Anyway — in a recent episode, this exchange with a female listener/caller caught my ear (and I do think it’s relevant to men as well).
“I felt like I somehow managed to fall into every trap that’s set for women.” (Anna Sale: And what do you mean by traps?) “I did everything that I think was expected. I gave away my name, we got married, we had two kids, we lived in the right places and did all the right things. To a certain extent, we have been very successful, I don’t want to discount that. When you make all of those very safe choices, you are rewarded for that.”
The caller then goes on to describe a major change in her life that took her away from safe choices. But one specific thing she said in the interview caught my ear:
I think this one of life’s hardest lessons to learn. Unless you’re one of those people who’s born with the ability to a. tune out the noise of expectation and b. not give a shit what anybody else thinks — it takes years, if not decades, to realize you don’t have to follow the narrative that everyone else is following. And that’s what makes “going a different way” so very difficult for most of us.
The podcast dovetailed with conversations I had last week with two people, both longtime friends, who are both in the midst of changing their narratives, or at least wanting to get on the road to doing so. One recently gave several weeks’ notice at work, will leave his job without having another lined up and has no real idea what’s going to happen next. (So he’s a friend, kindred spirit, and copycat!) He seems happy and satisfied with the decision, and I was thrilled to hear he’d made the leap. But that doesn’t mean it’s going to be easy for him. I warned him, in fact, that an emotional roller coaster is in the offing, if his experience is anything like mine and all the people I interviewed for the book. Maybe his identity isn’t as wrapped up in his work as mine was when I quit, but it’s still going to be difficult for him as he realizes that going career-plan-less messes with your head. Hell, it’s still messing with mine and I’m two and a half years into the process. And I’m sure he’ll get the funny looks from people when he says he’s quitting without a backup plan — or at least with a minimal one. Going a different way is anathema to most people who insist on having everything mapped out, and they just don’t understand how you’re possibly going to make it work.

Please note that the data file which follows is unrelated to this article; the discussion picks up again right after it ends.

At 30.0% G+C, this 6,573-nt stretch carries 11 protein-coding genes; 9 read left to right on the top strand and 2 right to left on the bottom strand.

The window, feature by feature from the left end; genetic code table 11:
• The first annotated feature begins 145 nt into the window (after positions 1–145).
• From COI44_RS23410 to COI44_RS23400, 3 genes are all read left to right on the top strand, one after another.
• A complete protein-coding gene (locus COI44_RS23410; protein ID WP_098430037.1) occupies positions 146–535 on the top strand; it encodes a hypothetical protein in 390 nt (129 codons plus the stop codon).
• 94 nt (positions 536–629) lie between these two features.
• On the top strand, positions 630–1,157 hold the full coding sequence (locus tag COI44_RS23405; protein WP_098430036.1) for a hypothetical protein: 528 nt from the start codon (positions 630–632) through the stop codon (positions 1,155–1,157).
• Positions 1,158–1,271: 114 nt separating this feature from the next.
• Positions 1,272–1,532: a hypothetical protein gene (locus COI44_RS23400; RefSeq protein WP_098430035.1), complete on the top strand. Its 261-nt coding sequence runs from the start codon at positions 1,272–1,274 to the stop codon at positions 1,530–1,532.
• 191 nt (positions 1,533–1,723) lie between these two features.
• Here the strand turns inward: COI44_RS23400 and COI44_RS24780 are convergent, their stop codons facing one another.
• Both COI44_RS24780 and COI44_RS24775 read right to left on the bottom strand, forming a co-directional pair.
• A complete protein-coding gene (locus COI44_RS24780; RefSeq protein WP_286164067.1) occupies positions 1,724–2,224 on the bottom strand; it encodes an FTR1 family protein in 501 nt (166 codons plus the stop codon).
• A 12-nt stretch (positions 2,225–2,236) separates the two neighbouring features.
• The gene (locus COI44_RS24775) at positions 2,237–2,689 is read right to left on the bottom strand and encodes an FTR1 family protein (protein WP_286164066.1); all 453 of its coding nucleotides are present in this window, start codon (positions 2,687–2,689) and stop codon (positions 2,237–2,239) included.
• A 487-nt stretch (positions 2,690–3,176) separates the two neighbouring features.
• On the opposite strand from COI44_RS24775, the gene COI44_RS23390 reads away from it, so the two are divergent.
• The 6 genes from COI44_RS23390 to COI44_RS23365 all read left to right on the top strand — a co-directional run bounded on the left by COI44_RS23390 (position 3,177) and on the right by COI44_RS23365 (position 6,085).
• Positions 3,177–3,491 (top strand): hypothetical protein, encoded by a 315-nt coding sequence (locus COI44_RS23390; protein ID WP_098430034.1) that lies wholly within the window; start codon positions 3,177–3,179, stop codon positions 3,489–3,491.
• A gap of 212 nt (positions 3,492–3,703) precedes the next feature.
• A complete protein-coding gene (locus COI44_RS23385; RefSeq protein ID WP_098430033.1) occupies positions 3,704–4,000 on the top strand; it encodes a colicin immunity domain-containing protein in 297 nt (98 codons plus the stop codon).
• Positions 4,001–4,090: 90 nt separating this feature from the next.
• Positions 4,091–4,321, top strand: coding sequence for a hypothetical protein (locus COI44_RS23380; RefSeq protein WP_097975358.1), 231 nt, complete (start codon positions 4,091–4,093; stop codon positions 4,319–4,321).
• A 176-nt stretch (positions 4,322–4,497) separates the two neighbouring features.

My other friend is miserable in her job, burned out, and longing for a life that will let her spend at least a few hours a day not thinking about work. But she feels enormous pressure to stay in it. She has kids and other family obligations, she worries (of course!) about money and all the attendant issues that go along with leaving a job or career. But beyond that, she feels a pressure to stay on a career track and keep working up the ladder, even though she’s high up on it already. “Sometimes I just want to go teach pilates,” she said. But what would people think of THAT?! The right answer, we all know, is “Who cares what they’d think?” But that’s a very difficult place to get to. She also worried about leaving her employer in the lurch, even if she gave significant notice. My response was that there are times in our lives, and this is one for her, where you have to do what’s right for you, and for your family. I understand loyalty — though I think it’s a rare commodity from the employer side these days, so why give more than what you get? — but sometimes you have to be selfish, and there’s nothing wrong with that. Our lives are far too short NOT to be selfish on important and basic things like, oh, happiness, satisfaction, and quality of life with friends and family. I encouraged her to start thinking about what the next stage might look like, whether it’s as a pilates instructor, or going part-time at her current job, or some hybrid career like so many of us are doing these days. I think she’ll feel better just even allowing herself to think about it, to imagine what else might be available to her in this life that is SO SO SHORT. She can find a new narrative, I know she can.
And that’s something we should encourage in each other. Always. Doing so requires a healthy dose of compassion and empathy for the idea that maybe there is a different way to define career success, maybe there is a new way to think about what that balance is really supposed to be between work and life, maybe we can finally say there is no one right way to crack an egg. It also involves no small amount of self-compassion, allowing yourself to believe that not only are you worthy of a new narrative and a new path, but that you can succeed on it.
It’s so odd that I find myself speaking/writing in these terms… stuff about paths and narratives and happiness. It doesn’t come naturally to me as a formerly cynical-to-the-hilt journalist. I tend to push against anything with the mere whiff of self-help. But after what’s happened in my life since my own leap, it’s clear to me that these things matter, and that they’re worth talking about. They may not be as taboo as death, sex and money, but they’re not easy.